26. 26.
    Burghardt, I., Hynes, J.T.: Excited-state charge transfer at a conical intersection: effects of an environment. J. Phys. Chem. A 110, 11411–11423 (2006)CrossRefGoogle Scholar
  27. 27.
    Worth, G.A., Meyer, H.-D., Köppel, H., Cederbaum, L.S., Burghardt, I.: Using the MCTDH wavepacket propagation method to describe multimode non-adiabatic dynamics. Int. Rev. Phys. Chem. 27, 569–606 (2008)CrossRefGoogle Scholar
  28. 28.
    Malhado, J.P., Spezia, R., Hynes, J.T.: Dynamical friction effects on the photoisomerization of a model protonated Schiff base in solution. J. Phys. Chem. A 115, 3720–3735 (2011)CrossRefGoogle Scholar
  29. 29.
    Cimiraglia, R., Malrieu, J.-P., Persico, M., Spiegelmann, F.: Quasi diabatic states and dynamical couplings from ab initio CI calculations: a new proposal. J. Phys. B 18, 3073 (1985)CrossRefGoogle Scholar
  30. 30.
    Cattaneo, P., Persico, M.: Ab initio determination of quasi-diabatic states for multiple reaction pathways. Chem. Phys. 214, 49 (1997)CrossRefGoogle Scholar
  31. 31.
    Foster, J.M., Boys, S.F.: Canonical configurational interaction procedure. Rev. Mod. Phys. 32, 300 (1960)CrossRefGoogle Scholar
  32. 32.
    Edmiston, C., Ruedenberg, K.: Localized atomic and molecular orbitals. Rev. Mod. Phys. 35, 457 (1963)CrossRefGoogle Scholar
  33. 33.
    Magnasco, V., Perico, A.: Uniform localization of atomic and molecular orbitals I. J. Chem. Phys. 47, 971–981 (1967)CrossRefGoogle Scholar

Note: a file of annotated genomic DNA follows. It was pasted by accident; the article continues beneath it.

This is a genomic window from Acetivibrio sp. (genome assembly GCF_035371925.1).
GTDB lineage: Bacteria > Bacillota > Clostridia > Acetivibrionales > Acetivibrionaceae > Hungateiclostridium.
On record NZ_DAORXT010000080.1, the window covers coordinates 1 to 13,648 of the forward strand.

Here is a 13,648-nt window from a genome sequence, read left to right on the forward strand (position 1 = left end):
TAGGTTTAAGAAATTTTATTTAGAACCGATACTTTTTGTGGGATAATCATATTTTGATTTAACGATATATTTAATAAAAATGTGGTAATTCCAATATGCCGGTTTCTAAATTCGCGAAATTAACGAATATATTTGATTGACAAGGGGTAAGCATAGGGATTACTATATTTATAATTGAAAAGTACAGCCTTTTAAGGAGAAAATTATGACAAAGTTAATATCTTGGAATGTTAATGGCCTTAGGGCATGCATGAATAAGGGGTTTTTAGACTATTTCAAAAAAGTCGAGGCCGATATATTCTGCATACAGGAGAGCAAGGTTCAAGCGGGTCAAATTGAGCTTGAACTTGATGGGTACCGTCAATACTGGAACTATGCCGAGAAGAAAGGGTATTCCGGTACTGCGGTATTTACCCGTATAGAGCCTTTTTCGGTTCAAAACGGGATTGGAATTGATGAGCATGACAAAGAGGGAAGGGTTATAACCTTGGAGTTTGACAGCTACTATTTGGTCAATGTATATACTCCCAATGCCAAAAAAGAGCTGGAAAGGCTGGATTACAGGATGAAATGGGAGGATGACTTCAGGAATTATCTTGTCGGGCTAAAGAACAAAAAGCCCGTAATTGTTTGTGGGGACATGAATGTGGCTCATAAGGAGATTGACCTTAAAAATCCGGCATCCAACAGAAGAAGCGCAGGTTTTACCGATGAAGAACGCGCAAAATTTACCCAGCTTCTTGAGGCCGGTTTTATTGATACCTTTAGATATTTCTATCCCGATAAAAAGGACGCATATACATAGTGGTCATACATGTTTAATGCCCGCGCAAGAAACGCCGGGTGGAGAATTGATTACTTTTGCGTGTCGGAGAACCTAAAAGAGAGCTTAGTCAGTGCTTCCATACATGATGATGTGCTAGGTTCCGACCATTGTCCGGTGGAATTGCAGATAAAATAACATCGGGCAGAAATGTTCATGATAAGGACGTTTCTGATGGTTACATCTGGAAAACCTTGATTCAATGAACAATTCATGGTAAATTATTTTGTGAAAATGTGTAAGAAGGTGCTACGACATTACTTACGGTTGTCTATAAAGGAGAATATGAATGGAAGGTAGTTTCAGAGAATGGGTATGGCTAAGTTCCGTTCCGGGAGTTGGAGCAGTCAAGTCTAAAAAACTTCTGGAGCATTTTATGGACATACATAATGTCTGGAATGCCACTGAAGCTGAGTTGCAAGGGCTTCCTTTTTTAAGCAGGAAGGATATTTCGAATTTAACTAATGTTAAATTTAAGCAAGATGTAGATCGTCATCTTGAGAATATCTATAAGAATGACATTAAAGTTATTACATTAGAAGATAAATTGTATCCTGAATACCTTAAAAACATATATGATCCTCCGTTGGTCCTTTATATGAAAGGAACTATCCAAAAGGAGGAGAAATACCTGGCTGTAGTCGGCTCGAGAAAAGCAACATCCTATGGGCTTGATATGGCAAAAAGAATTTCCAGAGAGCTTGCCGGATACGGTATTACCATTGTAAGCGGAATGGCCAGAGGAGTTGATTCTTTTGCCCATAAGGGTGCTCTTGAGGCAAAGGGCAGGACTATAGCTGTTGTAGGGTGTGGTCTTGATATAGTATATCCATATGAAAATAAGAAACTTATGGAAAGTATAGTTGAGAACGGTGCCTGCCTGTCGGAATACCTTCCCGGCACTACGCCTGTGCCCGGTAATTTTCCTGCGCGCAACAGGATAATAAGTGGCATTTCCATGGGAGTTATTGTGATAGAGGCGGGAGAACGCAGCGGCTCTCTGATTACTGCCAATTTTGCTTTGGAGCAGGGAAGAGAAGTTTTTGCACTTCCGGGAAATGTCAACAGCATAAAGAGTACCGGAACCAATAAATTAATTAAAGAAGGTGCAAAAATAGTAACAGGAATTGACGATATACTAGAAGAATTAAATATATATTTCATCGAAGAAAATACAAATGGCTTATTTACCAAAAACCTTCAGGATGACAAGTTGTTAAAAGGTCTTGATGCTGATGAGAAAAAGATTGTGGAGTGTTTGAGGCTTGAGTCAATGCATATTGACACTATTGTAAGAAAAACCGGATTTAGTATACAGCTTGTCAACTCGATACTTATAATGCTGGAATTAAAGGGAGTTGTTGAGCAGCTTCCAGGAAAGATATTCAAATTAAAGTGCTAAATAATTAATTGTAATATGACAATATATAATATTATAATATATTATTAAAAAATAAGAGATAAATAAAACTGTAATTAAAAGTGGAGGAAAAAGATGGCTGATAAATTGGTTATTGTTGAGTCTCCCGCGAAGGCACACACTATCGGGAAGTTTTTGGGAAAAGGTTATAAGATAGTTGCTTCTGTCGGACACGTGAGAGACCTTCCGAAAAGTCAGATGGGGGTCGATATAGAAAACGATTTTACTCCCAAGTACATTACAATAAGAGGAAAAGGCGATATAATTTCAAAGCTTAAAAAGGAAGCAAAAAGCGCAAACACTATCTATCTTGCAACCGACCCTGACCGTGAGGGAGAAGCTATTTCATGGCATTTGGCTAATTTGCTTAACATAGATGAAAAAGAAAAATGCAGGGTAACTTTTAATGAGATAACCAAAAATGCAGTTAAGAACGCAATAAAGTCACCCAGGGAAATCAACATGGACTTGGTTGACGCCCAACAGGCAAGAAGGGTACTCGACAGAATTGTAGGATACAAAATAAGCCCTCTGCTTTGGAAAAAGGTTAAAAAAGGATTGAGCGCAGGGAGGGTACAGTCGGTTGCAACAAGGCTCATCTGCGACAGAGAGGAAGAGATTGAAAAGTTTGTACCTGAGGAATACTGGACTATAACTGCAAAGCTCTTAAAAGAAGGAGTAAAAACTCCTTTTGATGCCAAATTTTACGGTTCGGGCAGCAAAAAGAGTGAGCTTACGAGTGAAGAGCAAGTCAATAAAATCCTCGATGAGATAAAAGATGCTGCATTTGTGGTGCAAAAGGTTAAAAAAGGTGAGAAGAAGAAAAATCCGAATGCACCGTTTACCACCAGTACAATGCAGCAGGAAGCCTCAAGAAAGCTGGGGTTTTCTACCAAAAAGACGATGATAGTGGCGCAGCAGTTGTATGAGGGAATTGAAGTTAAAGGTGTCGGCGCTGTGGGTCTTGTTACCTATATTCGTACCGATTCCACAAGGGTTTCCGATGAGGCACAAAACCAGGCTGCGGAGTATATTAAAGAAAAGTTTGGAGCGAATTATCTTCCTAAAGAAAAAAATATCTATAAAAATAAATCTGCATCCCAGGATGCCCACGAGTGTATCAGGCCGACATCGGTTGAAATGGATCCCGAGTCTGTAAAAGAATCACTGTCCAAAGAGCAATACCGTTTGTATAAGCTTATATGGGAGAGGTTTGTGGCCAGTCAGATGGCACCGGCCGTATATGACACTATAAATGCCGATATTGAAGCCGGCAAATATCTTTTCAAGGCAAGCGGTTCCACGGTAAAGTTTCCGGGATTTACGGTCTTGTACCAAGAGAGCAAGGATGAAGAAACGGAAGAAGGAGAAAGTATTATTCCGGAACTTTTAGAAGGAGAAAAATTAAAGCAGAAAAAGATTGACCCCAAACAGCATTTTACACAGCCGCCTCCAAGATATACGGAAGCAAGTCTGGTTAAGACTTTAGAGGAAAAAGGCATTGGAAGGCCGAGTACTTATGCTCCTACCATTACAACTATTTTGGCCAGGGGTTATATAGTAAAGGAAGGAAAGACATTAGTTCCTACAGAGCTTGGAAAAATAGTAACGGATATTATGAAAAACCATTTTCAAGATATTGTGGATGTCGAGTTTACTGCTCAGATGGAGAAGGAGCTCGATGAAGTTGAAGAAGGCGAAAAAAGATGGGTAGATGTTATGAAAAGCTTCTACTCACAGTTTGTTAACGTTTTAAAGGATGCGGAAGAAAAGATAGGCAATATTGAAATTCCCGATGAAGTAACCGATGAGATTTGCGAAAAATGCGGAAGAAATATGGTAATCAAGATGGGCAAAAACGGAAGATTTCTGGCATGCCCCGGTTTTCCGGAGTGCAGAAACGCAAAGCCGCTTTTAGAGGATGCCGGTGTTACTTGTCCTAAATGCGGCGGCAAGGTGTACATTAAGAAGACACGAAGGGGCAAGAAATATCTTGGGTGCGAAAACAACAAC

34. 34.
    Magnasco, A., Perico, V.: Uniform localization of atomic and molecular orbitals II. J. Chem. Phys. 48, 800–808 (1968)CrossRefGoogle Scholar
  35. 35.
    Pipek, J., Mezey, P.G.: A fast intrinsic localization procedure applicable for ab initio and semiempirical linear combination of atomic orbital wave functions. J. Chem. Phys. 90, 4916–4926 (1989)CrossRefGoogle Scholar
  36. 36.
    Høyvik, I.-M., Jansik, B., Jørgensen, P.: Pipek-Mezey localization of occupied and virtual orbitals. J. Comp. Chem. 34, 1456–1462 (2013)CrossRefGoogle Scholar
  37. 37.
    Lehtola, S., Jónsson, H.: Pipek-Mezey orbital localization using various partial charge estimates. J. Chem. Theory Comput. 10, 642–649 (2014)CrossRefGoogle Scholar
  38. 38.
    Zhang, C., Li, S.: An efficient localization procedure for large systems using a sequential transformation strategy. J. Chem. Phys. 141, 244106/1–8 (2014)CrossRefGoogle Scholar
  39. 39.
    Heßelmann, A.: Local molecular orbitals from a projection onto localized centers. J. Chem. Theory Comput. 12, 2720–2741 (2016)CrossRefGoogle Scholar
  40. 40.
    de Silva, P., Giebułtowski, M., Korchowiec, J.: Fast orbital localization scheme in molecular fragments resolution. Phys. Chem. Chem. Phys. 14, 546–552 (2012)CrossRefGoogle Scholar
  41. 41.
    Zalesskaya, G.A., Sambor, E.G., Bely, N.N.: Photoinduced gas-phase electron transfer reactions. J. Fluor. 14, 173–180 (2004)CrossRefGoogle Scholar

Copyright information

© Springer International Publishing AG, part of Springer Nature 2018

Authors and Affiliations

  1. 1.Department of Chemistry and Industrial ChemistryUniversity of PisaPisaItaly

Personalised recommendations